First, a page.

"'B, F#, B, e, a, d' is the tuning preferred by Necati Celik and his students. Why? Because he and his students transpose their playing a fourth lower (Kiz "tuning", in order to easily play with Turkish ney/flute players). So when most people would start a makam on the 'e', they would start on the 'B' instead. This tuning gives you the biggest range on your oud,"
    'B, F#, B, e, a, d' is the tuning preferred by Necati Celik and his students. Why? Because he and his students transpose their playing a fourth lower (Kiz "tuning", in order to easily play with Turkish ney/flute players). So when most people would start a makam on the 'e', they would start on the 'B' instead. This tuning gives you the biggest range on your oud"

    Another article:

    http://www.oudcafe.com/stringing_and_tuning.htm

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  27. #14

    Default Re: Early Medieval Lute GGAAddgg

    Quote Originally Posted by DavidKOS View Post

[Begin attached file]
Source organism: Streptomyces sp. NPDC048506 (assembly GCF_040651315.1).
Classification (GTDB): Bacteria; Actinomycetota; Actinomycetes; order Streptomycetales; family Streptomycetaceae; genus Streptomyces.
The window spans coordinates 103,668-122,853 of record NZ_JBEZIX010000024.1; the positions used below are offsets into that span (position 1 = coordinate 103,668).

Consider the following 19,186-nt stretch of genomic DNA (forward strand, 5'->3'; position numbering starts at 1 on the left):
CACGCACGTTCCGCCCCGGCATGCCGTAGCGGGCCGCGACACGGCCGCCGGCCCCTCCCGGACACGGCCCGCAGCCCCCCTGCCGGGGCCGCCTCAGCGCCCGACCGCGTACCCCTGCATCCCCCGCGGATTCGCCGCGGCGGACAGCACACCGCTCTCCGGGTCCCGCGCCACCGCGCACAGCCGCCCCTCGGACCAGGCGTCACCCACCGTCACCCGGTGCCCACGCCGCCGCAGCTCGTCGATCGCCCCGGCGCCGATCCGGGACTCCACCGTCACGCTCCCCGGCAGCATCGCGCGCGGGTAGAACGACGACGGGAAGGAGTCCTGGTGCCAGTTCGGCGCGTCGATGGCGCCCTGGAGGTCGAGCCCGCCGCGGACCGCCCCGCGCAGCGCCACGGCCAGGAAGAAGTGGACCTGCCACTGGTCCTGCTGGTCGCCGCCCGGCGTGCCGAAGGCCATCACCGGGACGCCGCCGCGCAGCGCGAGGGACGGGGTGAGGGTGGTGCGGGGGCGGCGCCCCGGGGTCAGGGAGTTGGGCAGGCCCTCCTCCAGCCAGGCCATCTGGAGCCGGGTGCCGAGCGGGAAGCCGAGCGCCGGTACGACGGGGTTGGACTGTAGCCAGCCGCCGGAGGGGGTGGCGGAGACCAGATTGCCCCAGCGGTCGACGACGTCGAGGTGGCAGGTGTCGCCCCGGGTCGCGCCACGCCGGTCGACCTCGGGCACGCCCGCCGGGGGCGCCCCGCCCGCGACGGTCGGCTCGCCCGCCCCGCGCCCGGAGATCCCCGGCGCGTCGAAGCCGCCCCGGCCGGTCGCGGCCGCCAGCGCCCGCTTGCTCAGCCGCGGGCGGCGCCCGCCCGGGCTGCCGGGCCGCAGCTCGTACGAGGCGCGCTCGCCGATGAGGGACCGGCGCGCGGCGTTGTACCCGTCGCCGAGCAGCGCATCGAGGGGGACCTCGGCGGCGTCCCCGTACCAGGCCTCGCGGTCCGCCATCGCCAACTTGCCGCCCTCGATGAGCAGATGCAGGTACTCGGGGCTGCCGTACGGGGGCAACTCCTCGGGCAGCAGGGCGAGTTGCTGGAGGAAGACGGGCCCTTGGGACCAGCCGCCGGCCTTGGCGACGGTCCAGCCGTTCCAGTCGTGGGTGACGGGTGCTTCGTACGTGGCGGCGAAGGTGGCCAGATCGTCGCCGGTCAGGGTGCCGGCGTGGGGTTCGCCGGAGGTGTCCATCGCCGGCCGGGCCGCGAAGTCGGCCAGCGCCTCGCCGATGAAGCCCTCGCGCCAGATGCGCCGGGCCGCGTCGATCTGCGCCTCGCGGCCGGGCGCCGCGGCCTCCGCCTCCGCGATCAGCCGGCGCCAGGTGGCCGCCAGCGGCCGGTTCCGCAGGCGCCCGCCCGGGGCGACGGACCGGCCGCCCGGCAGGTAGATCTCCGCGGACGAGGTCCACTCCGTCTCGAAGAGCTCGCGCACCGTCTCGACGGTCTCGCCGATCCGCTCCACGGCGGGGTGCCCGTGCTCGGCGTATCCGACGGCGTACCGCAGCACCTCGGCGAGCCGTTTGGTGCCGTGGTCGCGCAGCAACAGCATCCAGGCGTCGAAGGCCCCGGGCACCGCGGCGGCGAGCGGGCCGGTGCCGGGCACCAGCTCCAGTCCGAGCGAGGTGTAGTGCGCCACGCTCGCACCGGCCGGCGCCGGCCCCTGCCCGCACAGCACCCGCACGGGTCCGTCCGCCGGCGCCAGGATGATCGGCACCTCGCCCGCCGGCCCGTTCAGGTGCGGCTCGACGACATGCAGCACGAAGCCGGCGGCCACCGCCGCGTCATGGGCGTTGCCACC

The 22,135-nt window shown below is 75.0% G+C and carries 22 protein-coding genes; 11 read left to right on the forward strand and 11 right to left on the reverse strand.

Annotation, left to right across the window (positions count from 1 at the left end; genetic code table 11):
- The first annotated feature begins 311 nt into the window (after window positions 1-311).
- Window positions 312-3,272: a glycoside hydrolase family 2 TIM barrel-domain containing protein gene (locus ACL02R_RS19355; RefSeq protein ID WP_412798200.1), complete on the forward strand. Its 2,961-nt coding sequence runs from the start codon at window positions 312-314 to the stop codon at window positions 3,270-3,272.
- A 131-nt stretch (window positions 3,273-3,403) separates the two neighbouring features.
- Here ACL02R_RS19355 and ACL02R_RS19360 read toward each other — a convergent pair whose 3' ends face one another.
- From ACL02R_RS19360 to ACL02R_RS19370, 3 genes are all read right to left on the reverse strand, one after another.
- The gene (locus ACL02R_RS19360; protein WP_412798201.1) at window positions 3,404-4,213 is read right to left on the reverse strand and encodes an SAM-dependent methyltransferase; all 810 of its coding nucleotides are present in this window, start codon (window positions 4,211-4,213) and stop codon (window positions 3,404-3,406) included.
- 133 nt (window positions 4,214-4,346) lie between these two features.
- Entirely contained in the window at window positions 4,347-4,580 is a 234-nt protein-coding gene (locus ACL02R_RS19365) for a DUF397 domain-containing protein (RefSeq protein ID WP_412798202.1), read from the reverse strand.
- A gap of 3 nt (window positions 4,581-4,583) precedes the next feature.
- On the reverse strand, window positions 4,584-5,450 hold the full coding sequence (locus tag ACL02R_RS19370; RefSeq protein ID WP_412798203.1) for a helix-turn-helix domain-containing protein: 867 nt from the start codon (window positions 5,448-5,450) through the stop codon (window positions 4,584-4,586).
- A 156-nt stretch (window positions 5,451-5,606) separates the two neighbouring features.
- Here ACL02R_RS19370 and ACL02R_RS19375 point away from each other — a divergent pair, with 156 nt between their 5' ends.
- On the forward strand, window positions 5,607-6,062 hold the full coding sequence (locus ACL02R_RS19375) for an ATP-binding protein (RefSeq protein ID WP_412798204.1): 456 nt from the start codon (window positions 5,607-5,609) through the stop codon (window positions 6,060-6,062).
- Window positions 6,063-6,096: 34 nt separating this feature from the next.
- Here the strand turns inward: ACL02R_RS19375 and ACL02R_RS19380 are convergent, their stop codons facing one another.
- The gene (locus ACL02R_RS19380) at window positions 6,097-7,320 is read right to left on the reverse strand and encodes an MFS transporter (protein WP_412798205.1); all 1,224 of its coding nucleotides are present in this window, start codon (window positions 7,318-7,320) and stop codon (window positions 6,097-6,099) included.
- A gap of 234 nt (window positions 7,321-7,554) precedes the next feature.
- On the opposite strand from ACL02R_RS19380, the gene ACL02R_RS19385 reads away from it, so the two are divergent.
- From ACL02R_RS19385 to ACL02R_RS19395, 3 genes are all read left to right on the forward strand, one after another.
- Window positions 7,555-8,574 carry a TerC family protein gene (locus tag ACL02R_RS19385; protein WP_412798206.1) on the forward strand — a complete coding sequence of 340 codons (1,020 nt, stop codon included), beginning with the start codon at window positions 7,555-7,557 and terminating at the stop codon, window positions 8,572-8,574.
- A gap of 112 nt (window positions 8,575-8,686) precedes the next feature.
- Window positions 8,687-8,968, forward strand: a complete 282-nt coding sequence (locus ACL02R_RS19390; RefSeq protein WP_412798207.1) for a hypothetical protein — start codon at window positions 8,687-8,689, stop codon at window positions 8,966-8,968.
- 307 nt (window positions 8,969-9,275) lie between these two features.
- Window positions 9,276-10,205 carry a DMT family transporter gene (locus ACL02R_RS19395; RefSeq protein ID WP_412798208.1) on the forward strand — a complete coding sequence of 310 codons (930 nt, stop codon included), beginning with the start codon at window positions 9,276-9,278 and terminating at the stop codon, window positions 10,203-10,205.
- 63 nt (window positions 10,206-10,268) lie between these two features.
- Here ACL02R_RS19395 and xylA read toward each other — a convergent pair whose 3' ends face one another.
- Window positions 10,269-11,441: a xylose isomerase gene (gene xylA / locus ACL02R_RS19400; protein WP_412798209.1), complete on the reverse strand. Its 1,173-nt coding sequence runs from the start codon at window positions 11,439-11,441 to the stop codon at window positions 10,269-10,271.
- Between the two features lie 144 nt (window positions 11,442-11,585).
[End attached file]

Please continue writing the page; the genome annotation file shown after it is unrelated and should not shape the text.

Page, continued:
I do NOT think that modern tuners are a necessity on an oud..
    I doubt anyone would think it's a 'necessity' - only a convenience (as with flamenco guitar, for example). But since we're debating it, I guess I'll mention that I wouldn't opt for it unless it's an A/E instrument that you plan to use plugged in (as the extra weight impacts the overall resonance of traditional oud construction).

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  29. #15
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    Default Re: Early Medieval Lute GGAAddgg

    Quote Originally Posted by catmandu2 View Post
    I doubt anyone would think it's a 'necessity' - only a convenience (as with flamenco guitar, for example). But since we're debating it, I guess I'll mention that I wouldn't opt for it unless it's an A/E instrument that you plan to use plugged in (as the extra weight impacts the overall resonance of traditional oud construction).
    I have played both ouds and sazes with mechanical tuners; they are OK but no better than well fitted pegs.

    The Wittner pegs do work well, and they offer them for folk instruments too:

    https://wittner-gmbh.de/feinstimmwirbel_e.html

    https://wittner-gmbh.de/wittner_fine...struments.html

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    Default Re: Early Medieval Lute GGAAddgg

    Ya, I mentioned it as an alternative to the poorly fitted pegs often occurring on entry-level instruments; mech tuners solve that issue.